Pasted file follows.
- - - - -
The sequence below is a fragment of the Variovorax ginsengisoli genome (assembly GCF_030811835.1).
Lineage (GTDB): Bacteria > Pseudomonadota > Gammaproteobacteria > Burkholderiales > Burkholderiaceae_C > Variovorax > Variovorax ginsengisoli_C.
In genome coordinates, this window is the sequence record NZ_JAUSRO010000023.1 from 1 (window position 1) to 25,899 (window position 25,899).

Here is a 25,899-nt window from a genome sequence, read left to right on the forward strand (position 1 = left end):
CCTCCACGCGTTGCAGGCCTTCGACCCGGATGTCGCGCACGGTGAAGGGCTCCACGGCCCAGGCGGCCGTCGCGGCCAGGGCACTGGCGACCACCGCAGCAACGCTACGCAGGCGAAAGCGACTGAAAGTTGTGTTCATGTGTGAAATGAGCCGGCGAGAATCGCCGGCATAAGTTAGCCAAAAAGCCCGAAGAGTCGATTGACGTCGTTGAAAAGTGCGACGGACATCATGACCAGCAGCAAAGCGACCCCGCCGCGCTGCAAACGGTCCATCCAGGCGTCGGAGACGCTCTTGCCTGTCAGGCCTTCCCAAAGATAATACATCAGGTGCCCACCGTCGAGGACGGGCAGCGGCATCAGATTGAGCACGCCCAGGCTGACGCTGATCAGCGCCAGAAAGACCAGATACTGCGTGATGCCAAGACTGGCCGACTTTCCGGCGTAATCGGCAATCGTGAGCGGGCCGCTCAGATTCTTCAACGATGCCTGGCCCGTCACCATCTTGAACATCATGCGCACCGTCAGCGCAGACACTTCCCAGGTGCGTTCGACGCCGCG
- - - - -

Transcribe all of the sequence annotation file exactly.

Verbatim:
The sequence below is a fragment of the Variovorax ginsengisoli genome (assembly GCF_030811835.1).
Lineage (GTDB): Bacteria > Pseudomonadota > Gammaproteobacteria > Burkholderiales > Burkholderiaceae_C > Variovorax > Variovorax ginsengisoli_C.
In genome coordinates, this window is the sequence record NZ_JAUSRO010000023.1 from 1 (window position 1) to 25,899 (window position 25,899).

Here is a 25,899-nt window from a genome sequence, read left to right on the forward strand (position 1 = left end):
CCTCCACGCGTTGCAGGCCTTCGACCCGGATGTCGCGCACGGTGAAGGGCTCCACGGCCCAGGCGGCCGTCGCGGCCAGGGCACTGGCGACCACCGCAGCAACGCTACGCAGGCGAAAGCGACTGAAAGTTGTGTTCATGTGTGAAATGAGCCGGCGAGAATCGCCGGCATAAGTTAGCCAAAAAGCCCGAAGAGTCGATTGACGTCGTTGAAAAGTGCGACGGACATCATGACCAGCAGCAAAGCGACCCCGCCGCGCTGCAAACGGTCCATCCAGGCGTCGGAGACGCTCTTGCCTGTCAGGCCTTCCCAAAGATAATACATCAGGTGCCCACCGTCGAGGACGGGCAGCGGCATCAGATTGAGCACGCCCAGGCTGACGCTGATCAGCGCCAGAAAGACCAGATACTGCGTGATGCCAAGACTGGCCGACTTTCCGGCGTAATCGGCAATCGTGAGCGGGCCGCTCAGATTCTTCAACGATGCCTGGCCCGTCACCATCTTGAACATCATGCGCACCGTCAGCGCAGACACTTCCCAGGTGCGTTCGACGCCGCG